Babies are born with their own temperament and unique personalities. Every baby develops at his own pace. No one book on infant development will describe your child. I know it is difficult, but try not to compare your child with others! Your family practitioner or pediatrician will be following your infant’s development with you at each visit.
Two-month-olds are learning to smile. It is truly a wonderful moment when your baby responds to you after all your hard work. As your baby is rewarded with smiles in return, smiling will occur more often.
A daily change of environment is also good for everyone. Take your baby out to explore the world.
Your baby will love mobiles and cradle gyms. Most babies love brightly colored objects, high-contrast black and white designs with primary colors, big round shapes (especially faces) and mirrors.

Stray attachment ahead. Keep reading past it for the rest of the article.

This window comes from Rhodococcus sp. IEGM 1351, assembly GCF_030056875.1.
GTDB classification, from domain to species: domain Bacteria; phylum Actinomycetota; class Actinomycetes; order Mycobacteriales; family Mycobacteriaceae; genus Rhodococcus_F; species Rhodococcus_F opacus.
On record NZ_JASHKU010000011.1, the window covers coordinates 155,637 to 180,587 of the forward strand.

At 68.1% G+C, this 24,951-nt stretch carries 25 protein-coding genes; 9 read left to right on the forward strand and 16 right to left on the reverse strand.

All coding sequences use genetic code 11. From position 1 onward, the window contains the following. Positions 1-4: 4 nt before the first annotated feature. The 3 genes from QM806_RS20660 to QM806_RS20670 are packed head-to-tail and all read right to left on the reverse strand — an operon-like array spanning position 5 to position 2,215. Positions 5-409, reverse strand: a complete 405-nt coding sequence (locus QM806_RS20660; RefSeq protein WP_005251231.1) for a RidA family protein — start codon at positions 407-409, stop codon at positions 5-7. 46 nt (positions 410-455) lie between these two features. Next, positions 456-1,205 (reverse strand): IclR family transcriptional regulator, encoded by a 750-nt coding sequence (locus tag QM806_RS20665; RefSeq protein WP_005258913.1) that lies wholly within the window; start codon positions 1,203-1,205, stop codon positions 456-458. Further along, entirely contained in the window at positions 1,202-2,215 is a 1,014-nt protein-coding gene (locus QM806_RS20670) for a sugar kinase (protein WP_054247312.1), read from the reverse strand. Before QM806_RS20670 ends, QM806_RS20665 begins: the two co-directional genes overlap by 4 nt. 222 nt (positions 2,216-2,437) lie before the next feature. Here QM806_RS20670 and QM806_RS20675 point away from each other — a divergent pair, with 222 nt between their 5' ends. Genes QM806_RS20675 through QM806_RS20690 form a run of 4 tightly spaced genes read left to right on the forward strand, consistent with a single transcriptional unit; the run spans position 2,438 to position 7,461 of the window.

Your baby’s hand becomes a new “toy” by about three months of age. Hands are loosening up and are less often held in a closed fist. Babies may stare at their hands for hours. Your baby can hold a rattle placed in the hand, but cannot yet reach for it.
You will notice increasing vocalization, with your baby making echoing sounds. Take time to cuddle and talk to your baby. By three months of age, your baby will turn in the direction of a sound. Babies love music and singing, as well as just “chatting.”
By this age, babies have increasing neck strength, but remain wobbly until four months of age. It is not dangerous to practice standing if you have a baby who wants to be in that position. However, most babies will not be able to support their own weight on their legs at this point.
Because babies are now placed on their backs to sleep, some babies have developed a flattening of the backs of their heads. To help avoid this, it is recommended to place the baby on his or her tummy for short periods, or to keep the baby held upright in order to counter the time spent on the back of their heads.